Pre-Election Spotlight on the USA: Impact on Consumers
All eyes are on the USA in the coming month as the country is embroiled in one of the most controversial US elections in history. The outcome of the November 2016 Presidential election will have global repercussions, given the USA’s status as the largest consumer market globally, accounting for US$12.0 trillion in 2015. The Consumers team turn the spotlight on the USA, from the Digital Consumer, Households, Income and Expenditure, Lifestyles and Population angles. Insights include a Clinton promise to address the country’s broadband access inequality; the purchasing power of childless couples to be hit by a Trump win as well as a slowdown in the expansion of the richest income segment; growing cynicism of the US population towards politicians; and the shrinking of the labour force as a result of potential immigration curbs.
Digital Consumer: A Clinton win promises all US households access to affordable broadband by 2020
With regard to proposed election policies that could affect digital connectivity, Clinton has outlined detailed plans, including support of net neutrality and the expansion of broadband access. In fact, Clinton has pledged that all households will have access to affordable broadband by 2020. While the US is among the most digitally advanced globally (ranking 3rd out of 50 countries in Euromonitor’s 2016 Digital Consumer Index), the country’s vast land area has made it difficult to extend fixed broadband and left large swathes of rural America without access. Clinton also said she wants to incentivize competition in broadband space and will accelerate the rollout of 5G wireless services. In contrast, Trump has provided little guidance on his digital initiatives with the exception of voicing opposition for net neutrality, which he believes will target conservative media.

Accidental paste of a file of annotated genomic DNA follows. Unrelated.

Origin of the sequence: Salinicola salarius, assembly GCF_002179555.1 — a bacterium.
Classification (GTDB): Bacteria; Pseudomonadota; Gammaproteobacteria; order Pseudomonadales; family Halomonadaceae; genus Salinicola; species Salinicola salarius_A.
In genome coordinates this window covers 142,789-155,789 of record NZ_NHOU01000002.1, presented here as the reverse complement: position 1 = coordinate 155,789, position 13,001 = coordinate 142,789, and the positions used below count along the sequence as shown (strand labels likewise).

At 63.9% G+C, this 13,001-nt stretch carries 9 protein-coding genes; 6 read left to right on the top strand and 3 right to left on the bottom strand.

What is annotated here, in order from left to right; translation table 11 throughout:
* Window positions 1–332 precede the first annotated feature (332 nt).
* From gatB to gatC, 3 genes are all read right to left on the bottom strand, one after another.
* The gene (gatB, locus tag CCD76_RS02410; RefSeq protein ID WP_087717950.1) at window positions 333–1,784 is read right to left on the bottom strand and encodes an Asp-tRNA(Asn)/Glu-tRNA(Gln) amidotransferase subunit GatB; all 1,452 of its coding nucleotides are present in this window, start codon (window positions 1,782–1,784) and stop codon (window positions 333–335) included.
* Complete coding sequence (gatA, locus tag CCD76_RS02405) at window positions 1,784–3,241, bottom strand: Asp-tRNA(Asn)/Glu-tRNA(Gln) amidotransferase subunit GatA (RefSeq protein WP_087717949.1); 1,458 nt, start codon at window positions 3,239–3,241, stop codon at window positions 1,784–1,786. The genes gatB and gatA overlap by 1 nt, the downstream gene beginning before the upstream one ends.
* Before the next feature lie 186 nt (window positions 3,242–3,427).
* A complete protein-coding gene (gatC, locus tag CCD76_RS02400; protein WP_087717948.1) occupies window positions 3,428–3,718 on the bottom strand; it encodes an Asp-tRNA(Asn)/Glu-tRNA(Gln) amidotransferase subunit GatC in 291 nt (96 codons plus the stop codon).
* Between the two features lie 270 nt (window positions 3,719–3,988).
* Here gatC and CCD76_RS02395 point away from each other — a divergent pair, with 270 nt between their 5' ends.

US Broadband Internet Access by Region: 2016 and 2021
Source: Euromonitor International from national statistics
Households: Childless couples’ purchasing power to be hit by a Trump win
Trump’s proposed tax amends will have a major impact on household heads in the USA. Although the plan is largely aimed at cutting taxes for all income groups, the resulting fall in federal revenues would undercut subsidies and tax exemptions for childless couples that itemise and unmarried couples with dependents. These groups in particular will end up receiving fewer benefits and paying more tax. Since childless households are the fastest growing household type in the country, this hit to purchasing power would significantly hinder consumption. Households made up of couples with children in the USA are expected to see the strongest increase in household expenditure over 2015-2020, boosted by tax breaks and more earning potential from two resident adults.
Household Expenditure by Household Type in the USA: 2015 and 2020
Source: Euromonitor International from national statistics/Eurostat/UN/OECD
Note: 2020 figures are forecast; data in current US$ terms
Income and Expenditure: Slowing expansion of the top income-wealth segment